The success of Dr. Heiderscheit’s research program is due in large part to his research team. He is a mentor to undergraduates, graduate students, and post-doctoral trainees, as well as young investigators pursuing clinical research. Many have gone on to attain tenure track faculty positions, with some earning global scientific scholarship recognition.

A prolific author and presenter, Dr. Heiderscheit’s scholarly publications include over 130 peer-reviewed articles, multiple book chapters, editorials, and other publications. He has presented 216 abstracts or proceedings, and over 240 invited lectures and symposium events. Dr. Heiderscheit serves as a Senior Editor of the Journal of Orthopaedic and Sports Physical Therapy, the flagship journal for the orthopedic and sports physical therapy profession.

Dr. Heiderscheit has received over 50 honors and awards, is a member of nine professional associations, and currently serves as Research Chair of the American Academy of Sports Physical Therapy.

As Vice Chair for Research, Dr. Heiderscheit will work with Dr. Zdeblick and Dr. Tamara Scerpella to oversee the research mission of the department.

Dr. Heiderscheit stated that their goal will be “to expand faculty research opportunities and resources while facilitating collaborations both within and outside of the department. We know that a robust research infrastructure will enable our talented clinicians and scientists to bring their ideas to light.”

“Dr. Heiderscheit has shown a tremendous ability to focus research on clinically meaningful topics,” noted Dr. Zdeblick. “His accomplishments reflect his optimistic ‘can do’ attitude, which he is now imparting to our entire research program. His leadership skills will help the Department of Orthopedics and Rehabilitation continue to build on our national reputation as a leader in cutting-edge, musculoskeletal developments.”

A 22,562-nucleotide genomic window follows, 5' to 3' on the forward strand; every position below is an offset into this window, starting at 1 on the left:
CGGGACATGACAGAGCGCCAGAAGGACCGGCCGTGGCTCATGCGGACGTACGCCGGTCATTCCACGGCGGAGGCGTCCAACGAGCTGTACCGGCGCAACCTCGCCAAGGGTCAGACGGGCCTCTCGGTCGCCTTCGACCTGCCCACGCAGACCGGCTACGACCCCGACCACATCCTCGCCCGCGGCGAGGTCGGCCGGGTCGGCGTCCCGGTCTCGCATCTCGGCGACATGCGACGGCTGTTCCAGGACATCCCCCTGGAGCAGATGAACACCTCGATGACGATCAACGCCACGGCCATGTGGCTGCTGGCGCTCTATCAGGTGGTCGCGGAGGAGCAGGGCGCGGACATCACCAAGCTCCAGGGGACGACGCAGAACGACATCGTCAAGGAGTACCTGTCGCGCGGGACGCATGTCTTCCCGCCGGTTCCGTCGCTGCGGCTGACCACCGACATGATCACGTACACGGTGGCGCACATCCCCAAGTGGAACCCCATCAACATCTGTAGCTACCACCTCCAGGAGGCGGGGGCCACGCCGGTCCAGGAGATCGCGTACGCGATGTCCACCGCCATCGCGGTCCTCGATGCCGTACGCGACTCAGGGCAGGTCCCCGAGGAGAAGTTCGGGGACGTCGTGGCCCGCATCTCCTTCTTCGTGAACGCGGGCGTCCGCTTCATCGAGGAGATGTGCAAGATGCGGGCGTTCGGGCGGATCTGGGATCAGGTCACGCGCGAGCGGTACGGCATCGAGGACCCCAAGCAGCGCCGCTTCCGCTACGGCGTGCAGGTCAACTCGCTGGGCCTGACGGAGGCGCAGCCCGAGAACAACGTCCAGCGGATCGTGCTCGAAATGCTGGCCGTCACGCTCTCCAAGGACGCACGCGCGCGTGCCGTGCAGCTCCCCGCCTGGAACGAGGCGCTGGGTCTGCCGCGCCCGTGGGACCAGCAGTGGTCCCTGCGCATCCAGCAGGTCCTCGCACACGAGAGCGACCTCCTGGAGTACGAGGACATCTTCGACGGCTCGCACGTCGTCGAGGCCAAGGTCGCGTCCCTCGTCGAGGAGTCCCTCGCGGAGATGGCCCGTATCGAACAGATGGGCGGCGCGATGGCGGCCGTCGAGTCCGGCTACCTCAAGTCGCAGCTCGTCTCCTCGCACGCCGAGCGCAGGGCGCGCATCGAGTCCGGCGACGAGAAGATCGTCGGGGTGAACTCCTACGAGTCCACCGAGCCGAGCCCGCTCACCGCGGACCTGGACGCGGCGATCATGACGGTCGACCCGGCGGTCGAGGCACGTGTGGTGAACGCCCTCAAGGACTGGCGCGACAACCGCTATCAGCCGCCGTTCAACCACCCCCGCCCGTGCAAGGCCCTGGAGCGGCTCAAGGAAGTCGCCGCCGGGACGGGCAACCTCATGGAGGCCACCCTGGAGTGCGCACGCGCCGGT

May 9, 1022

Don’t delay if you want to play: UW Health urges families to schedule sports physicals now


 

MADISON, Wis. – Experts with UW Health are encouraging young athletes to schedule their pre-participation sports physical exams with their primary care provider now to avoid a last-minute scramble before the start of school sports this summer.

Pre-participation physical exams have long been used in the United States to detect conditions that predispose the athlete to injury or illness. The exam, which typically includes a review of health history and examination of the cardiovascular and musculoskeletal systems, is required by the Wisconsin Interscholastic Athletic Association (WIAA) before athletes are allowed to participate in high school sports. Failure to complete the required exam on time can prevent athletes from starting their sport.

But according to Dr. David Bernhardt, pediatrician and sports medicine physician at UW Health, athletes should approach these exams with more than just sports in mind. He says routine sports physicals, though useful, are too narrow in focus and can sometimes neglect other issues that could be critically important to a high schooler’s wellbeing.

“Pre-participation physicals are a great opportunity for high schoolers to have a more comprehensive well visit with their primary care provider,” said Bernhardt. “Sports physicals are often the only time that adolescents schedule time with their pediatrician outside of visits for injuries or illness, so it makes sense that we use this time to evaluate these kids for more than just their readiness to engage in sports. There are many other topics that we should be discussing, like mental health, which can be just as important to a child’s short- and long-term wellbeing.”

Bernhardt says athletes should always go to their primary care provider for these exams because it ensures continuity of care and allows the athlete’s physician to identify changes over time and react appropriately. He also says physical exams that are performed in retail-based clinics or in schools often lack privacy, which can make it less likely for adolescents to disclose private or potentially embarrassing concerns during the exam.

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UW Health News | April 28, 2022
Contact: Emily Kumlien
(608) 516-9154 | ekumlien@uwhealth.org

2022 Match Day Results


We are thrilled to announce our 2022 Match Day results for both our Orthopedic Residency and Physical Medicine and Rehabilitation Residency programs. Congratulations to our incoming residents!